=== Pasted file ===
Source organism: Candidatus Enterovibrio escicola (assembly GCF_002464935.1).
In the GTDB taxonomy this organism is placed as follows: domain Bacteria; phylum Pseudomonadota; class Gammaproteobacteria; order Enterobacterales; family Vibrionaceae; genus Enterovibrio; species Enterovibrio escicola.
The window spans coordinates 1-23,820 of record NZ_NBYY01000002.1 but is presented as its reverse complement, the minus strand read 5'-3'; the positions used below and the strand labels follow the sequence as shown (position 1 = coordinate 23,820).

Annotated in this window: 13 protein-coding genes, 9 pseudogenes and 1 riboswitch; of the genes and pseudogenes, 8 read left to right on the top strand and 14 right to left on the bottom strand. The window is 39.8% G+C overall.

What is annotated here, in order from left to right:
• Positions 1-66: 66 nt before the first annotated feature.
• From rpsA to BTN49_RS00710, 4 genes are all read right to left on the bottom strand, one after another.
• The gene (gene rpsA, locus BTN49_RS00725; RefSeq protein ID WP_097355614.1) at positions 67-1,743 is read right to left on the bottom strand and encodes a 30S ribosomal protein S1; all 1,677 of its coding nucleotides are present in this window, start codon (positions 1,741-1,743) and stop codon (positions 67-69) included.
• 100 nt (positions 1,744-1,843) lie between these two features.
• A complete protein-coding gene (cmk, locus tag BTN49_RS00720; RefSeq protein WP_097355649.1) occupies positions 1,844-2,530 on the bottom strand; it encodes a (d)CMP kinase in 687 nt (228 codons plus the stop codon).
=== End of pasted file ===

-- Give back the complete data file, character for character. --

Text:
Source organism: Candidatus Enterovibrio escicola (assembly GCF_002464935.1).
In the GTDB taxonomy this organism is placed as follows: domain Bacteria; phylum Pseudomonadota; class Gammaproteobacteria; order Enterobacterales; family Vibrionaceae; genus Enterovibrio; species Enterovibrio escicola.
The window spans coordinates 1-23,820 of record NZ_NBYY01000002.1 but is presented as its reverse complement, the minus strand read 5'-3'; the positions used below and the strand labels follow the sequence as shown (position 1 = coordinate 23,820).

Annotated in this window: 13 protein-coding genes, 9 pseudogenes and 1 riboswitch; of the genes and pseudogenes, 8 read left to right on the top strand and 14 right to left on the bottom strand. The window is 39.8% G+C overall.

What is annotated here, in order from left to right:
• Positions 1-66: 66 nt before the first annotated feature.
• From rpsA to BTN49_RS00710, 4 genes are all read right to left on the bottom strand, one after another.
• The gene (gene rpsA, locus BTN49_RS00725; RefSeq protein ID WP_097355614.1) at positions 67-1,743 is read right to left on the bottom strand and encodes a 30S ribosomal protein S1; all 1,677 of its coding nucleotides are present in this window, start codon (positions 1,741-1,743) and stop codon (positions 67-69) included.
• 100 nt (positions 1,744-1,843) lie between these two features.
• A complete protein-coding gene (cmk, locus tag BTN49_RS00720; RefSeq protein WP_097355649.1) occupies positions 1,844-2,530 on the bottom strand; it encodes a (d)CMP kinase in 687 nt (228 codons plus the stop codon).